The current social and economic crisis is having a particularly negative impact on the working, living and educational conditions of young Europeans who find themselves faced with extraordinary difficulties when establishing themselves on the labour market. The European Commission is addressing these problems in the ‘Youth Opportunities Initiative’ from December 2011. The Danish EU Presidency wishes to elaborate on the initiative by drawing special attention to three key elements essential for the European youth:
- Access to the Labour Market
- Developing Skills and Maintaining Readiness
- Social Inclusion
Access to the Labour Market
The decrease in permanent jobs during the crisis has affected young people disproportionately hard. The current youth unemployment rate amounts to 21.6 pct. within the EU27 and is twice as high as the unemployment rate for the entire EU27 population throughout the past decade. This implies that one in five young people on the labour market are unable to find a job. In certain Member States close to every second young person face this problem.
The significantly high youth unemployment rate reflects the difficulties faced by young people in gaining a proper and permanent foothold on the labour market. In the short run, it leads to a risk of young people being over-represented in temporary jobs and excluded from developing their skills through permanent employment. The long-run consequence is a significant labour supply and demand mismatch, which will have severe consequences when the demographic challenges increase the demand for skilled and experienced employees.
These disadvantaged employment conditions of the European youth call for a special effort. Structural challenges need to be addressed in Member States along with efforts that help young people get access to the labour market and permanent positions. On-the-job-training is an important aspect of skills development and staying on the labour market. However, the solution to the problem lies not only in structural reforms – but also in enhancing labour market mobility for young people. Both the young Europeans and society at large will benefit from investment in young people, since it will contribute to the sustainability of Europe's future.
Developing Skills and Maintaining Readiness
Between now and 2020, there will be 73 million job openings due to retirement of the baby-boomer generation. These positions will need to be filled with qualified new staff. However, the current development leads to future labour market mismatches caused by a lack of experience and education. Young people who are unable to obtain permanent positions are at risk of drifting away from the labour market and society as a whole because of crisis-related unemployment. This goes for both skilled and non-skilled labour, both risking long-time unemployment putting them at risk of marginalization.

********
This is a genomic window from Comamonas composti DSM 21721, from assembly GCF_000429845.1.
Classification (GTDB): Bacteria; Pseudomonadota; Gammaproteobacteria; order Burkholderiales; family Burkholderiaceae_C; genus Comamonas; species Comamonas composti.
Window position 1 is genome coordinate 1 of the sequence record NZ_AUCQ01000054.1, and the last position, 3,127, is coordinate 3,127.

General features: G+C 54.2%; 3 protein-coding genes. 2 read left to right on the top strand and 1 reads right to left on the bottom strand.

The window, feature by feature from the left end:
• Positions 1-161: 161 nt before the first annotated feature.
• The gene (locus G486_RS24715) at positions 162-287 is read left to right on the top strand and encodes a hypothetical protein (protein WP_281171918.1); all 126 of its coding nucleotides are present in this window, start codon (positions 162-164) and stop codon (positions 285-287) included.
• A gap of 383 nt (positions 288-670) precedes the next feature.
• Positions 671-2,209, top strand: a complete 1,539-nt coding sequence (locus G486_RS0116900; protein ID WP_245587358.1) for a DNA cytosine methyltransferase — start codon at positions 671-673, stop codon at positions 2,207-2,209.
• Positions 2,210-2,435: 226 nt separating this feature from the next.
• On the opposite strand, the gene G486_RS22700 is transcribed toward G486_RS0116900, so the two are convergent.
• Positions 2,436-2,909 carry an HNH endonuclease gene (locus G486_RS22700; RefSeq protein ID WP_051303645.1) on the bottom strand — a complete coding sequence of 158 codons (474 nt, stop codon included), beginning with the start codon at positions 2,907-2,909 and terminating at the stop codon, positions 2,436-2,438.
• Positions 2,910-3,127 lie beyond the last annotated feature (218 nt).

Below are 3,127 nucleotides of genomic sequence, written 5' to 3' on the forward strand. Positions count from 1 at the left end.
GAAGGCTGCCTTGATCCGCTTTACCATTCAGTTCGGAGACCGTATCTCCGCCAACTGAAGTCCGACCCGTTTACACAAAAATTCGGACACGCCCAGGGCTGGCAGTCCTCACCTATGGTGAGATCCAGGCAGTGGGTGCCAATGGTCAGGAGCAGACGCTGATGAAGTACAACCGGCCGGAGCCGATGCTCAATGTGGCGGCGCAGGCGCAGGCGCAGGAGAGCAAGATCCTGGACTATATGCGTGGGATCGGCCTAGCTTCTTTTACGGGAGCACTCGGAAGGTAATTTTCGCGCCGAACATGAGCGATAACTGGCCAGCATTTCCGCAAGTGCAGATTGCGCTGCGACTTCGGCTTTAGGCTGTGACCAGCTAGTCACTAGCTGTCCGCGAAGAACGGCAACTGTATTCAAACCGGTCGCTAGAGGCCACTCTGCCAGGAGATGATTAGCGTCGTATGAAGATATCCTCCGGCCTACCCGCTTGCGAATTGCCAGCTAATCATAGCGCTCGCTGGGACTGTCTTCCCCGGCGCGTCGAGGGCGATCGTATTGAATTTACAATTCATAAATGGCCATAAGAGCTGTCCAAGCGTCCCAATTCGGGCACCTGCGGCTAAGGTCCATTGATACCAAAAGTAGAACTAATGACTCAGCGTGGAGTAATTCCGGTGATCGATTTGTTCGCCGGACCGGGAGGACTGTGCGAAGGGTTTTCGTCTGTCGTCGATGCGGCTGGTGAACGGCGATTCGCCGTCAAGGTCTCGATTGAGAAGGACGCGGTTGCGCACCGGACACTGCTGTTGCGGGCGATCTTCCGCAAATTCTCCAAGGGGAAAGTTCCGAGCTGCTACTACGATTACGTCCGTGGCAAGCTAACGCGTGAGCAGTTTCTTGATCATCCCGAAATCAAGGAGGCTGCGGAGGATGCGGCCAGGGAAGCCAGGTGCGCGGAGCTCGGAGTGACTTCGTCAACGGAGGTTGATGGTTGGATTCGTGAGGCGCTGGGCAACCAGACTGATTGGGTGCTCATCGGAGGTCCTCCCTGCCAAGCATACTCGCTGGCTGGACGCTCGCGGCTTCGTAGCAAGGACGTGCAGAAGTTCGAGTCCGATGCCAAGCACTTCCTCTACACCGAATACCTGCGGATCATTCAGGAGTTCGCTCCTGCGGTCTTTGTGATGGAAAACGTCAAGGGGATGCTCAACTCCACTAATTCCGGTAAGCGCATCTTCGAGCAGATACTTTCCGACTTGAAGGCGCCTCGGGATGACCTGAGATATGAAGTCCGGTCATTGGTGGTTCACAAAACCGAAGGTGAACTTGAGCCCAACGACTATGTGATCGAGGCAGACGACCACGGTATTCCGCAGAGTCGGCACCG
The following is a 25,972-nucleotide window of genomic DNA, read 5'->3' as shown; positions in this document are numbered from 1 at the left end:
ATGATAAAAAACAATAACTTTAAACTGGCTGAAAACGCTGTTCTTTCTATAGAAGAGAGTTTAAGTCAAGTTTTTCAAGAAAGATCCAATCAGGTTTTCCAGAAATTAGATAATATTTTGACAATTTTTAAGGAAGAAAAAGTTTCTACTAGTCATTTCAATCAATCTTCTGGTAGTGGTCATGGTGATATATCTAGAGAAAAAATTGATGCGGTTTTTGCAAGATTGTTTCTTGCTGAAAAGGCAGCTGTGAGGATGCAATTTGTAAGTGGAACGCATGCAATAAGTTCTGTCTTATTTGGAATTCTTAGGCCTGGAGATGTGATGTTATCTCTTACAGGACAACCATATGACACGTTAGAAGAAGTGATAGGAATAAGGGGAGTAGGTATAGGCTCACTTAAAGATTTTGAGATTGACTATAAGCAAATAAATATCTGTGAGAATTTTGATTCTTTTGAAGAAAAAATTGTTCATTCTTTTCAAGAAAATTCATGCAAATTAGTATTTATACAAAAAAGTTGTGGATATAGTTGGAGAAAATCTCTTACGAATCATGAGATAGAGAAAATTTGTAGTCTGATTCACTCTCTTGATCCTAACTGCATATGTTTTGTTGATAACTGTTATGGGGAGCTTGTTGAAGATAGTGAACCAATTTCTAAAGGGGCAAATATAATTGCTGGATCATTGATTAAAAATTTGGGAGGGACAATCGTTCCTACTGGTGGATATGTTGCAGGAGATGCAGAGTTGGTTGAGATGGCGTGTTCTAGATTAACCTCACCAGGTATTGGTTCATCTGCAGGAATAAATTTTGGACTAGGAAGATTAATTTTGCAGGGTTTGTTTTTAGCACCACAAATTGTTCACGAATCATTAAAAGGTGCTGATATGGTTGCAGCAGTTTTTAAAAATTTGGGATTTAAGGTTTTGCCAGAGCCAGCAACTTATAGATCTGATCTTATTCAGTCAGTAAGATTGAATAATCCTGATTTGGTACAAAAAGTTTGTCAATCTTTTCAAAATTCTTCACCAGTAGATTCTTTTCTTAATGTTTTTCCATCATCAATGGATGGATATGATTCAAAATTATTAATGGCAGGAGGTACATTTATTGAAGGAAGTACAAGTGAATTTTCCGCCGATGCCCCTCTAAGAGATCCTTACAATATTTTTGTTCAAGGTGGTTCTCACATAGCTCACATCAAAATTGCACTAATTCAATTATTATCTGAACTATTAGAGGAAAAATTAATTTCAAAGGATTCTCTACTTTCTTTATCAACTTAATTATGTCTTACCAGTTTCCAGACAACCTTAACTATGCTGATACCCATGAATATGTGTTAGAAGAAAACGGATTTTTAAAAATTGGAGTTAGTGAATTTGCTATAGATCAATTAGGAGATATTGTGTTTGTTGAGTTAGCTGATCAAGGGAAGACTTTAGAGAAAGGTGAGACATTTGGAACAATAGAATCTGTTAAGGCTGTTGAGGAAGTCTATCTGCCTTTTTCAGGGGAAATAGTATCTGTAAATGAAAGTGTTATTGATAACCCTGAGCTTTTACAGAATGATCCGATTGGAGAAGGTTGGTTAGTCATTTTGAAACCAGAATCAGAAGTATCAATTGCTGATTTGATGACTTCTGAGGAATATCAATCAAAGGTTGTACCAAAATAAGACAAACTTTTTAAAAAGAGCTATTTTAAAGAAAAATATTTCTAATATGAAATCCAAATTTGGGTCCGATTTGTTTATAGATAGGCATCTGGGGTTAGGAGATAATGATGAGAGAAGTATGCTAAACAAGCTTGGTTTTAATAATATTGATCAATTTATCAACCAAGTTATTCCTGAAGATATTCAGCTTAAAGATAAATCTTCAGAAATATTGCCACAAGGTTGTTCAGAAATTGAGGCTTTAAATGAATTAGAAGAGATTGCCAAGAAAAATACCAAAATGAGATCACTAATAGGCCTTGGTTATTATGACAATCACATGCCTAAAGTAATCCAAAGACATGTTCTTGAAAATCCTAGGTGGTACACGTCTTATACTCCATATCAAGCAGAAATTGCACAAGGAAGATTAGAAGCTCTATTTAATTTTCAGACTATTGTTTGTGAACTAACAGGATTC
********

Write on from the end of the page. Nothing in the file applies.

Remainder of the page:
These young people need to be integrated into the labour market. The social partners and the private actors have an essential role in assisting these young persons in gaining a permanent foothold on the labour market. A decisive element in this process is to address the skills supply and demand mismatch, which is in the interest of both the job seeking youth and the employers. The skills of the young skilled labour need to be matched better with the demand and the non-skilled workers need support to find their way into employment, either through the ordinary educational system of vocational training or similar measures.
The current disproportionately high youth unemployment rate challenge social inclusion in Europe. Youth who are neither in employment nor in education or training (the NEET generation) are at high risk of marginalisation and exclusion from the labour market.
Furthermore, vulnerable young Europeans with great difficulties entering mainstream pathways are further challenged on the way to employment in these crisis times, as employment is not just a matter of education and skills. These young people have various social disadvantages and physical and mental disabilities requiring special support to enter employment and avoid social exclusion.
It is instrumental for an inclusive society to ensure better conditions for people in vulnerable situations. Unemployment constitutes a vulnerable situation and it is therefore even more essential to combat marginalization and undignified living conditions in this time of crisis. Therefore, all available hands must be included, both as part of our social responsibility and from an economical point of view. In this context, there is a need for a focused effort preventing high drop-out rates from education and work. Such an effort must facilitate the right conditions necessary to maintain equal opportunities for the youth in the educational system and on the labour market.
Simone Heinecke, Ministry of Employment
Tel: +45 72 20 50 85, email: firstname.lastname@example.org